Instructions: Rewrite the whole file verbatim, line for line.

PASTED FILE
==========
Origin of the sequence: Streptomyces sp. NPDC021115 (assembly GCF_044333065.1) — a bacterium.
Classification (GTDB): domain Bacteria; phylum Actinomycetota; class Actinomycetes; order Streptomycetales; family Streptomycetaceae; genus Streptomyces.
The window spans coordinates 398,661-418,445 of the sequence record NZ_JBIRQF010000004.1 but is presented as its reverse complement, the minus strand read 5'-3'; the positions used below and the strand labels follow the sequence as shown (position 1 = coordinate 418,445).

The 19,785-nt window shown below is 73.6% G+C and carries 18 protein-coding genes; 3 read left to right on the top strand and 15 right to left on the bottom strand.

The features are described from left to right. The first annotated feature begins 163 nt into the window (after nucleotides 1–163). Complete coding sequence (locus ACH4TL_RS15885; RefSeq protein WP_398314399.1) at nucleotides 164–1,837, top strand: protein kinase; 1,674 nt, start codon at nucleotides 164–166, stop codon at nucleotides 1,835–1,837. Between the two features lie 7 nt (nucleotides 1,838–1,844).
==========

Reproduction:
Origin of the sequence: Streptomyces sp. NPDC021115 (assembly GCF_044333065.1) — a bacterium.
Classification (GTDB): domain Bacteria; phylum Actinomycetota; class Actinomycetes; order Streptomycetales; family Streptomycetaceae; genus Streptomyces.
The window spans coordinates 398,661-418,445 of the sequence record NZ_JBIRQF010000004.1 but is presented as its reverse complement, the minus strand read 5'-3'; the positions used below and the strand labels follow the sequence as shown (position 1 = coordinate 418,445).

The 19,785-nt window shown below is 73.6% G+C and carries 18 protein-coding genes; 3 read left to right on the top strand and 15 right to left on the bottom strand.

The features are described from left to right. The first annotated feature begins 163 nt into the window (after nucleotides 1–163). Complete coding sequence (locus ACH4TL_RS15885; RefSeq protein WP_398314399.1) at nucleotides 164–1,837, top strand: protein kinase; 1,674 nt, start codon at nucleotides 164–166, stop codon at nucleotides 1,835–1,837. Between the two features lie 7 nt (nucleotides 1,838–1,844).